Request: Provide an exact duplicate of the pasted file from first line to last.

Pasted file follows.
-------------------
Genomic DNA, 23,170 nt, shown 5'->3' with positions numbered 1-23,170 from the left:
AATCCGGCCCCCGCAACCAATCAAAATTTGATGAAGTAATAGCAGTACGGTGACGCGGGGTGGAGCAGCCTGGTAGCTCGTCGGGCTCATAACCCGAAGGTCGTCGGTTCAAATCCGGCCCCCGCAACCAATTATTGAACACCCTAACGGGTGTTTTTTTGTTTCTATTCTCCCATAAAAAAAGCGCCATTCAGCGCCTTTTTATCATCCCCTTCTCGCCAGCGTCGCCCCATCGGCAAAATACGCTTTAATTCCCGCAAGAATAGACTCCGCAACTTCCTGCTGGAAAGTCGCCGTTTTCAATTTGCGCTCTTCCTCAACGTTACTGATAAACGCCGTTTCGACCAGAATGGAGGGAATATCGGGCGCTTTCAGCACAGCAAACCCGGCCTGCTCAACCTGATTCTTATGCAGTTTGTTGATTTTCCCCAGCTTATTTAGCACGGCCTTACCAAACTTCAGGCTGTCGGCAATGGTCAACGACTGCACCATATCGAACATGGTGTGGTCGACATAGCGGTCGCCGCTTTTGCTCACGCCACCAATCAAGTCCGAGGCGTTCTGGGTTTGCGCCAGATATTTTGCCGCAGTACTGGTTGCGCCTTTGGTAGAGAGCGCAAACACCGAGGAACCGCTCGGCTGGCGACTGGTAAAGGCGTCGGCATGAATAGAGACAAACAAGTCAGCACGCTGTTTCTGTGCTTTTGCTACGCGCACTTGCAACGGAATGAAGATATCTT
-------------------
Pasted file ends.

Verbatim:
Genomic DNA, 23,170 nt, shown 5'->3' with positions numbered 1-23,170 from the left:
AATCCGGCCCCCGCAACCAATCAAAATTTGATGAAGTAATAGCAGTACGGTGACGCGGGGTGGAGCAGCCTGGTAGCTCGTCGGGCTCATAACCCGAAGGTCGTCGGTTCAAATCCGGCCCCCGCAACCAATTATTGAACACCCTAACGGGTGTTTTTTTGTTTCTATTCTCCCATAAAAAAAGCGCCATTCAGCGCCTTTTTATCATCCCCTTCTCGCCAGCGTCGCCCCATCGGCAAAATACGCTTTAATTCCCGCAAGAATAGACTCCGCAACTTCCTGCTGGAAAGTCGCCGTTTTCAATTTGCGCTCTTCCTCAACGTTACTGATAAACGCCGTTTCGACCAGAATGGAGGGAATATCGGGCGCTTTCAGCACAGCAAACCCGGCCTGCTCAACCTGATTCTTATGCAGTTTGTTGATTTTCCCCAGCTTATTTAGCACGGCCTTACCAAACTTCAGGCTGTCGGCAATGGTCAACGACTGCACCATATCGAACATGGTGTGGTCGACATAGCGGTCGCCGCTTTTGCTCACGCCACCAATCAAGTCCGAGGCGTTCTGGGTTTGCGCCAGATATTTTGCCGCAGTACTGGTTGCGCCTTTGGTAGAGAGCGCAAACACCGAGGAACCGCTCGGCTGGCGACTGGTAAAGGCGTCGGCATGAATAGAGACAAACAAGTCAGCACGCTGTTTCTGTGCTTTTGCTACGCGCACTTGCAACGGAATGAAGATATCTT